Australian Media Overkill On Sam Kerr Court Case

Image: FOX Sports

The darling of Australian women’s soccer, Matildas striker Sam Kerr has again been making headlines but this time for all the wrong reasons.

Kerr is currently facing charges in a London court relating to an incident that occurred last year in which she allegedly used a racial slur against a police officer. Kerr has pleaded not guilty and has been fighting to have the charges dropped.

The episode has been a dark chapter for the soccer star, casting a pall over her illustrious career and threatens to tarnish her colourful image as a national sporting hero.

While the revelation is undoubtedly shocking and disappointing for many of Kerr’s fans and admirers, the Australian media response to the situation seems hugely disproportionate in light of more pressing and newsworthy events affecting communities at home and abroad at the moment.

News outlets were quick to jump on the story and, admittedly, it’s a juicy yarn – ‘Aussie sports star racially abuses police’ – the headlines and columns practically write themselves. It ticks nearly all the boxes for news values, except for timeliness.

The incident occurred 12 months ago and only came to the attention of Australian media as the case finally worked its way through the London courts system to be heard. This is not on-the-pulse reporting here, it is lazy journalism constituting little more than tabloid gossip and clickbait.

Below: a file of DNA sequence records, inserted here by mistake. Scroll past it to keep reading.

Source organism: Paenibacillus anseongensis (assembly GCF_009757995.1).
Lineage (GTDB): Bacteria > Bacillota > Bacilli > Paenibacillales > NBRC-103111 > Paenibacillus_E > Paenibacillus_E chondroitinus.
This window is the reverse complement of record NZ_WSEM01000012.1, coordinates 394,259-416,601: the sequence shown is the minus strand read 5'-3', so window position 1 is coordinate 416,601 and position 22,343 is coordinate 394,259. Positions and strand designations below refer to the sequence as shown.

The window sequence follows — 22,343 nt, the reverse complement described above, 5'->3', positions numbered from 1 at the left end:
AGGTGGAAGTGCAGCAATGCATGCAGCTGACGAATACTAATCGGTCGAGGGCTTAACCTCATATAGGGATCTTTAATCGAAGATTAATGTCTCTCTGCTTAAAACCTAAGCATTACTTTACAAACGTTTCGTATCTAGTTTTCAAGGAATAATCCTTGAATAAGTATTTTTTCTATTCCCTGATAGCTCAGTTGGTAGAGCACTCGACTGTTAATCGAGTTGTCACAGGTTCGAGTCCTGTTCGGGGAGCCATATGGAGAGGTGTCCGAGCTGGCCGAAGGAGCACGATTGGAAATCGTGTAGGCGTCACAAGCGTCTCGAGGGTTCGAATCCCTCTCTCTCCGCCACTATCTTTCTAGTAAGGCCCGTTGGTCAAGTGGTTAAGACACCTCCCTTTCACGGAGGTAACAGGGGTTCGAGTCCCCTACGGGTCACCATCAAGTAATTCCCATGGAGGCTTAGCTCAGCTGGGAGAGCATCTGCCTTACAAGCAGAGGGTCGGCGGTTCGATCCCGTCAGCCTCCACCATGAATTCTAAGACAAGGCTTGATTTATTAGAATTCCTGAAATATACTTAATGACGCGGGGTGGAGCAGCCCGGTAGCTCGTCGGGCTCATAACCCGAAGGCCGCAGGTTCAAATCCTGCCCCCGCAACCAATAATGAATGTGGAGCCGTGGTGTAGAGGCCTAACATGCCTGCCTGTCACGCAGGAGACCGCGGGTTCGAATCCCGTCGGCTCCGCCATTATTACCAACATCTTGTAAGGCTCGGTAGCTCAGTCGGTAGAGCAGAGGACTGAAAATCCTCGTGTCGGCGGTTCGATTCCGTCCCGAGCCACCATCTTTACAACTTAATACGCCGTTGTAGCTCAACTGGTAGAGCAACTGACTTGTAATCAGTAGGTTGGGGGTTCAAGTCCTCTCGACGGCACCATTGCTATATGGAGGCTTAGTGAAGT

Once again, our national media has shown its duplicitous nature in what it reports on and how those stories are framed. Kerr was lauded as a hero when she was kicking goals for Australia in the World Cup, an inspirational role model for little girls everywhere who dream of playing professional sports. Now, she’s easy fodder for a quick story to fill the news cycle.

The story does hold journalistic value; it is the responsibility of journalists to report the news as it comes to hand and likewise, people have a right to be informed. It is inevitable that the matter would be brought to public knowledge. The fact the case was reported is not in question, it is the extent to which it has been wrung through the news cycle that raises eyebrows.

If it comes to a hearing, let Kerr’s case be tried in the court of law, not public opinion.

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